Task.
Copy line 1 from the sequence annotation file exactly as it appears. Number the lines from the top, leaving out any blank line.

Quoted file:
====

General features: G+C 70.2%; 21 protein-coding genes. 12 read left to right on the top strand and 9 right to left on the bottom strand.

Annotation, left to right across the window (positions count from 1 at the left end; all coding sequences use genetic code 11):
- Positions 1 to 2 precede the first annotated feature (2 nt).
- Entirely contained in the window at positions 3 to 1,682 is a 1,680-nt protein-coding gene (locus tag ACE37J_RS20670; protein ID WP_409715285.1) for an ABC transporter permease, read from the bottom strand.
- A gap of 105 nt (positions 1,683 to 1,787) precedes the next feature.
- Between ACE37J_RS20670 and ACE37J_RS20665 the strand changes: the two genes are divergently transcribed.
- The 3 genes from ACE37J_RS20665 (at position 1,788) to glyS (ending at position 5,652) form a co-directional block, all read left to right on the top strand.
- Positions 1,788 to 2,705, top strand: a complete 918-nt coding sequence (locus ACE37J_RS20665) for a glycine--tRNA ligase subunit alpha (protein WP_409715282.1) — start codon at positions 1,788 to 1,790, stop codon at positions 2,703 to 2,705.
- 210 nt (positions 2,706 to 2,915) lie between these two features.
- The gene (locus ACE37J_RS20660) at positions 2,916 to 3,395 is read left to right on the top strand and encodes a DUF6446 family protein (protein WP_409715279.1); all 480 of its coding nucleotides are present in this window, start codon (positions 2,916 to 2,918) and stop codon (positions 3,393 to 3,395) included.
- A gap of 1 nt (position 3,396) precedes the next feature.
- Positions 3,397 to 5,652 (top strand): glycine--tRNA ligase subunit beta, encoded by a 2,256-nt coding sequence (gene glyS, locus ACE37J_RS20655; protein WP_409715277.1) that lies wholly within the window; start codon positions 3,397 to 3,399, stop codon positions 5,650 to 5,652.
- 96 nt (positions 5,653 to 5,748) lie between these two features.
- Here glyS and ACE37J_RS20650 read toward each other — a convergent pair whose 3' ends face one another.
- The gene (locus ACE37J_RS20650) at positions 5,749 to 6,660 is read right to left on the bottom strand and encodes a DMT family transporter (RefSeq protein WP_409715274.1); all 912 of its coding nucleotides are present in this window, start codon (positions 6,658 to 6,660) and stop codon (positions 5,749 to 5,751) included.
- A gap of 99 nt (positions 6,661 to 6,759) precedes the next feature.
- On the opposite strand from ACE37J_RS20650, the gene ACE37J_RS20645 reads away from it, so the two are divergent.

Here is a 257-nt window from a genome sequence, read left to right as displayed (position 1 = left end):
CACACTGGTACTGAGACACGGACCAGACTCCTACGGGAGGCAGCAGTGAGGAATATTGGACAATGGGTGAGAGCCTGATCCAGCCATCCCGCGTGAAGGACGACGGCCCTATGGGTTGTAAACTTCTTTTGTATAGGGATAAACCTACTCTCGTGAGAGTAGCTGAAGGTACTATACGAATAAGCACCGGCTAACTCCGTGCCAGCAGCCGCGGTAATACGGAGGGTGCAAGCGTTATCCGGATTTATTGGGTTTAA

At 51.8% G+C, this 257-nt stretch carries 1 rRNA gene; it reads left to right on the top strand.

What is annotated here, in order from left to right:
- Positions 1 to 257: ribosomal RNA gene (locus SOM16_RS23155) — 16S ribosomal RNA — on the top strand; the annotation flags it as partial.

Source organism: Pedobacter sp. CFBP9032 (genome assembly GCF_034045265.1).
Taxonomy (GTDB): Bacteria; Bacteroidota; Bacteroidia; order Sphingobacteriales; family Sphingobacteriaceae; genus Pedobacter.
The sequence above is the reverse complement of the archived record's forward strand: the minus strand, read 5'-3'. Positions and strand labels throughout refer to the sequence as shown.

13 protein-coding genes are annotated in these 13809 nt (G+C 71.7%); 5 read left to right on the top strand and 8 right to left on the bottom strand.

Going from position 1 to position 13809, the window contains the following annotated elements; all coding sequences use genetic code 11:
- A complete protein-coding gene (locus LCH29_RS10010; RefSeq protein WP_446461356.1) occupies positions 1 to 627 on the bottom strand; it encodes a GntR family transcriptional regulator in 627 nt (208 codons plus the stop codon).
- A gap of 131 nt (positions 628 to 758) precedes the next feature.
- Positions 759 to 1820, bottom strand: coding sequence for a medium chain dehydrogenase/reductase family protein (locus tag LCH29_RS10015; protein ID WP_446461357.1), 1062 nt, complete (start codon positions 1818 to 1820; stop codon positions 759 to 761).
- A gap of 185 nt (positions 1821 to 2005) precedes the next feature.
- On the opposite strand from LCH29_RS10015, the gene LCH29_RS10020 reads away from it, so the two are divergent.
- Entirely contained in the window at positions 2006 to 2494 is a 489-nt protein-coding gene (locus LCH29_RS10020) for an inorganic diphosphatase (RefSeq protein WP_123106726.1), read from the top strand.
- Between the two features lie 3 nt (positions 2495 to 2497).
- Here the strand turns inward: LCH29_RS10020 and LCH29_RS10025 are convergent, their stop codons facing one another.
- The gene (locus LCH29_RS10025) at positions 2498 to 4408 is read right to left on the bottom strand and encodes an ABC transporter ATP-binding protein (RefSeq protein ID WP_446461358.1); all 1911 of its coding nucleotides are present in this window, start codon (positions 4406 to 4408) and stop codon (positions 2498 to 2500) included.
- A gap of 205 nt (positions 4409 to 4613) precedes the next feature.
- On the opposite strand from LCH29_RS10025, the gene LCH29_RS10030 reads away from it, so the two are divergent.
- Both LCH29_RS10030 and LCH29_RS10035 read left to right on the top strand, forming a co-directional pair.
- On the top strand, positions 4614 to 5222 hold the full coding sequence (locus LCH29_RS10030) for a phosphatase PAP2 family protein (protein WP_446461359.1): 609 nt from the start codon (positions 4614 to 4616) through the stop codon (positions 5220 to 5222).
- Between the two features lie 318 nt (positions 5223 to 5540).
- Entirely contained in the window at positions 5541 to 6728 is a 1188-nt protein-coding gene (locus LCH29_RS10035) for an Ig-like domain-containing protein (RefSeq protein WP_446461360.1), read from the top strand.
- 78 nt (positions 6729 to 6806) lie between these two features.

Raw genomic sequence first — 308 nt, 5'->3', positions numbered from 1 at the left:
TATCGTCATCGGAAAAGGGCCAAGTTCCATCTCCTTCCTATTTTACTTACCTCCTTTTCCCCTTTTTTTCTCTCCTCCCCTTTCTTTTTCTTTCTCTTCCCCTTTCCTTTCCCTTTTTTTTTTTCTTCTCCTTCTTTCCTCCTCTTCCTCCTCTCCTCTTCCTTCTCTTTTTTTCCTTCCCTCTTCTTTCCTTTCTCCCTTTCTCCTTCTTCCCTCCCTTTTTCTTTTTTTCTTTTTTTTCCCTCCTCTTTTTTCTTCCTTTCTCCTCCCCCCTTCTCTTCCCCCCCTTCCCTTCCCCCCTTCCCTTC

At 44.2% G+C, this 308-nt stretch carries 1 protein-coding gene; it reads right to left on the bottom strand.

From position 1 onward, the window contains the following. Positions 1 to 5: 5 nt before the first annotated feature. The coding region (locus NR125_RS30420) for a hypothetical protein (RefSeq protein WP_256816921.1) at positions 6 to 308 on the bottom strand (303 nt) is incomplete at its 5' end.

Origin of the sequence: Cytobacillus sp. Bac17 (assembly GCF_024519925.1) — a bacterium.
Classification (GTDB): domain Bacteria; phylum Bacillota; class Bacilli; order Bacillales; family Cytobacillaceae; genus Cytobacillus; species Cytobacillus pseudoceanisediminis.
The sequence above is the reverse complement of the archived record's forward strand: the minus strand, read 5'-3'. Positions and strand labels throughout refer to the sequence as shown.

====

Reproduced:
General features: G+C 70.2%; 21 protein-coding genes. 12 read left to right on the top strand and 9 right to left on the bottom strand.